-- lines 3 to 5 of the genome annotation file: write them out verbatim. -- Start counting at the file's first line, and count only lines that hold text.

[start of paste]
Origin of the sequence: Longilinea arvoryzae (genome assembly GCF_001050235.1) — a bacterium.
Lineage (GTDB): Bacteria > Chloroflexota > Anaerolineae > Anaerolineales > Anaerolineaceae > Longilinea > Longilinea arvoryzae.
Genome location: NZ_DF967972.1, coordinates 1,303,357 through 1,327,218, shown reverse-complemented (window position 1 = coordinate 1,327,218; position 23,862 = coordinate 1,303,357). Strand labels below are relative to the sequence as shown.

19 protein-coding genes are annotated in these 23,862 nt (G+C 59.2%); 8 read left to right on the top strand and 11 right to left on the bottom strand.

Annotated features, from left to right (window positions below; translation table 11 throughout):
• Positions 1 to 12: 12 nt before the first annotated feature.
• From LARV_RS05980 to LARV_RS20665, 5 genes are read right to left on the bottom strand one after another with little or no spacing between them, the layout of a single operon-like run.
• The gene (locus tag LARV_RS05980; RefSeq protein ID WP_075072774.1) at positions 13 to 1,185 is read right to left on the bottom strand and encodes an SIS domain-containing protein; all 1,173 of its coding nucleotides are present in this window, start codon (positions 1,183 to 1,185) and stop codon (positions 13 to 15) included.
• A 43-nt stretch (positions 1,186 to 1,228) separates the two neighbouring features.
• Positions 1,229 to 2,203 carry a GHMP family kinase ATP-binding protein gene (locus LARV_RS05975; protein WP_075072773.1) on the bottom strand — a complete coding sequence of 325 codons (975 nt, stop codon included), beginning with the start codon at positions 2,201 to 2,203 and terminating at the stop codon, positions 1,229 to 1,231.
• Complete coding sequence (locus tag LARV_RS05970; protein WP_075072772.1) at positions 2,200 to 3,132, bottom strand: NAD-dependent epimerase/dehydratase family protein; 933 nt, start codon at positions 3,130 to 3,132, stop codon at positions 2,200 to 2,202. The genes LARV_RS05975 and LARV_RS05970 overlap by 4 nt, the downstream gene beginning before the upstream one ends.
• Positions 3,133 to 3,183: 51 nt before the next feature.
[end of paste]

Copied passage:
Genome location: NZ_DF967972.1, coordinates 1,303,357 through 1,327,218, shown reverse-complemented (window position 1 = coordinate 1,327,218; position 23,862 = coordinate 1,303,357). Strand labels below are relative to the sequence as shown.

19 protein-coding genes are annotated in these 23,862 nt (G+C 59.2%); 8 read left to right on the top strand and 11 right to left on the bottom strand.

Annotated features, from left to right (window positions below; translation table 11 throughout):